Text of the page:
No one should have to choose between a toned body and a youthful face. Long distance running and endurance training put us at risk for accelerated facial aging, sagging, hollowing of the cheeks and temples, and overall volume loss. That is why the Runner’s Lift was created.
There are several reasons why some runners and other athletes may begin to appear older than they are:
#1: Low body mass index (BMI)
Some athletes have a low BMI. When the BMI drops, there is loss of facial fat and overall volume loss, leading to an aged appearance. Facial fat is necessary for a youthful appearance. If you work out a lot, chances are that you either have, or will have, sunken temples and hollow cheeks.
#2: Drop in sex hormones
Running and other types of endurance training decrease estrogen, testosterone, and adiposity markers, and increase sex hormone binding globulin (SHBG). High SHBG levels mean less free, active hormone available. Estrogen helps keep the skin looking vibrant and young. Excessive exercise can lead to lower estrogen, which makes the skin appear older.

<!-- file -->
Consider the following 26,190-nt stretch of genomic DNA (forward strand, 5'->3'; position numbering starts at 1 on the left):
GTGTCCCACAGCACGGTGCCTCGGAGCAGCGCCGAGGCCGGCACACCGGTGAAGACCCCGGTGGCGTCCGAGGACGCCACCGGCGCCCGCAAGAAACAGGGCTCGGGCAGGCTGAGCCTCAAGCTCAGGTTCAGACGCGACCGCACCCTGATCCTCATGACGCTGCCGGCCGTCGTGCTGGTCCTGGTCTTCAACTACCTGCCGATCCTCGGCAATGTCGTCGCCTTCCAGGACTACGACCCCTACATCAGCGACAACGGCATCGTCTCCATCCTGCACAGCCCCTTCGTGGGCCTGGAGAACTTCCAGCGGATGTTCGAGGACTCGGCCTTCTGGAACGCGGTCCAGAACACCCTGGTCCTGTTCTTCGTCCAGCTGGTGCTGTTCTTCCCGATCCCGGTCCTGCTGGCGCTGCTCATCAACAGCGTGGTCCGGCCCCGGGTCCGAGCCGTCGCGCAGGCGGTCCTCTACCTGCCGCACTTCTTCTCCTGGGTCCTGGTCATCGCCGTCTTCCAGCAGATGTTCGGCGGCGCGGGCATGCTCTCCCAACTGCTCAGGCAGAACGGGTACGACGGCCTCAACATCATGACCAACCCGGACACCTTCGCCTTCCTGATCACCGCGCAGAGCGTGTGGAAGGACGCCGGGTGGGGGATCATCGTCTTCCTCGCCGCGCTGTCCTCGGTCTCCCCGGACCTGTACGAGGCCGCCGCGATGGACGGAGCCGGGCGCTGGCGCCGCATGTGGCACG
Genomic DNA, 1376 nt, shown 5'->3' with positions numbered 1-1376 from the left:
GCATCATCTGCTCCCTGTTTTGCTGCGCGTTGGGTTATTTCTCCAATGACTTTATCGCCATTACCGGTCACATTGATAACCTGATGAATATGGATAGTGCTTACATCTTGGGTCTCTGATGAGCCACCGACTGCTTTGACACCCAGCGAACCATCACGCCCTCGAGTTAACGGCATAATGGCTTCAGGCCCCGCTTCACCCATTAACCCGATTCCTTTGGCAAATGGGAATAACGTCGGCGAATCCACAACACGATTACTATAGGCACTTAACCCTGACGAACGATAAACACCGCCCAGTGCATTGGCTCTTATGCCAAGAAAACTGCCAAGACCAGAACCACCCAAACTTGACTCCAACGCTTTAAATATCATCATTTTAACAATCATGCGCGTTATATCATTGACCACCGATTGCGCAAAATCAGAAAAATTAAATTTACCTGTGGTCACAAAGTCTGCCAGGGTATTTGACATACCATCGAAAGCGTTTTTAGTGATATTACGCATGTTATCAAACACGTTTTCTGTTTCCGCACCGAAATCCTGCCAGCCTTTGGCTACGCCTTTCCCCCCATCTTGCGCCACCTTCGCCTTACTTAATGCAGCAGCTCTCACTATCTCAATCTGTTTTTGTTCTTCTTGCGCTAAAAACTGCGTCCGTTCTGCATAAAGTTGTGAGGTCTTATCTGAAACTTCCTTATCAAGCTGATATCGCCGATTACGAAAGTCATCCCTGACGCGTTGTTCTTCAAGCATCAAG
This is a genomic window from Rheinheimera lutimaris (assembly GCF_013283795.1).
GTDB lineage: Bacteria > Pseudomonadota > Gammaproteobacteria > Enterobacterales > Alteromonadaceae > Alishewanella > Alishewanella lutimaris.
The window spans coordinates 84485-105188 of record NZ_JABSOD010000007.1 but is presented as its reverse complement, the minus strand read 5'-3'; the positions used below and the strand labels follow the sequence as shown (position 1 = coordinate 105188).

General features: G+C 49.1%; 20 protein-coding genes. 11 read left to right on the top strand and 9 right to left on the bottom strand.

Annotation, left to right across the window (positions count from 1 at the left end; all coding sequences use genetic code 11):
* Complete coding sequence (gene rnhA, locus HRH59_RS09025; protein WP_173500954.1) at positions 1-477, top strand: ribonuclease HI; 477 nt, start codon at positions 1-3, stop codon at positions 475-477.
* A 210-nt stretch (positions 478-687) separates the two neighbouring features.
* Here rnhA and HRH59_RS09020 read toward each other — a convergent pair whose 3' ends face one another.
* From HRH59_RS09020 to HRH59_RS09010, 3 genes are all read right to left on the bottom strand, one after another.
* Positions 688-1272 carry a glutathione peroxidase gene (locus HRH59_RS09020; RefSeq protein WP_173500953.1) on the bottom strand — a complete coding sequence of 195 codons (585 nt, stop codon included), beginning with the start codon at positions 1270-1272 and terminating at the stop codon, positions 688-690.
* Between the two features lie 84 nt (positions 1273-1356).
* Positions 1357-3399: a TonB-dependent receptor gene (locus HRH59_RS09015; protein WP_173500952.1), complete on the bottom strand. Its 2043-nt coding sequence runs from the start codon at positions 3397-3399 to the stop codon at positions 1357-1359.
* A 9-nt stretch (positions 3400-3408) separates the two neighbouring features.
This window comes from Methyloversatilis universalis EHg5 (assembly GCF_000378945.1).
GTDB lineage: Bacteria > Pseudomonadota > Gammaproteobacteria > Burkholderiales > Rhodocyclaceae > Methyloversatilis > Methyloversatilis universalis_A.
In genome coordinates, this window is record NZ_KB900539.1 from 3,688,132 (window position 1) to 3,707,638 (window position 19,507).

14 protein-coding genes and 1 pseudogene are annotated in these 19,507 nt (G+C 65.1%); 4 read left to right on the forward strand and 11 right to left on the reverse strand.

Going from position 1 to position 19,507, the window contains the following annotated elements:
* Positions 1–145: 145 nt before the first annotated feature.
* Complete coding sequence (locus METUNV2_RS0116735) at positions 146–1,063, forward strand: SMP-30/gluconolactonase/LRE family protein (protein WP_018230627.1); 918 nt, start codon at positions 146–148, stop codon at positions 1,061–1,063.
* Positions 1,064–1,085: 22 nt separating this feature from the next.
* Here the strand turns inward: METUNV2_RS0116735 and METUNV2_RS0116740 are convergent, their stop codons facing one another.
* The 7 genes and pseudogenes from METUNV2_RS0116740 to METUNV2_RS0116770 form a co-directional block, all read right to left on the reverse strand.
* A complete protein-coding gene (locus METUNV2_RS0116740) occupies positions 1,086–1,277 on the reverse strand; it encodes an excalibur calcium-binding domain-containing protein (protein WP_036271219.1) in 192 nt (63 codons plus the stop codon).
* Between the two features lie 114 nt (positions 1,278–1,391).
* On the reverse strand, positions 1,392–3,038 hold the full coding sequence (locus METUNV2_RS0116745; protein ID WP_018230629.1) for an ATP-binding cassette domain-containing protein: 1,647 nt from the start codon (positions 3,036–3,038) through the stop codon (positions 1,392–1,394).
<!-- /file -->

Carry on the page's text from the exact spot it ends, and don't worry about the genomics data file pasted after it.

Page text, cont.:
A common proof of the detrimental effect of low estrogen on the skin occurs in menopause. During menopause, the natural drop in estrogen results in accelerated aging of the skin. The more time that you are estrogen deficient, the thinner your skin becomes and the more wrinkles you will have. Large studies of women who were given Hormone Replacement Therapy after menopause found that taking estrogen was associated with fewer wrinkles.
#3: Ultraviolet radiation from the sun and other environmental pollutants
Sun exposure causes skin wrinkling that makes one look older.
 Brincat et al. (1987). Skin collagen changes in postmenopausal women receiving different regimens of estrogen therapy. Obstetrics and Gynecology, 70(1), 123-7.
 Dunn et al. (1997). Does estrogen prevent skin aging? Results from the First National Health and Nutrition Examination Survey (NHANES I). Archives in Dermatology, 133(3), 339-42.
 Han et al. (2014). Photoaging. Dermatologic Clinics, 32(3), 291-9.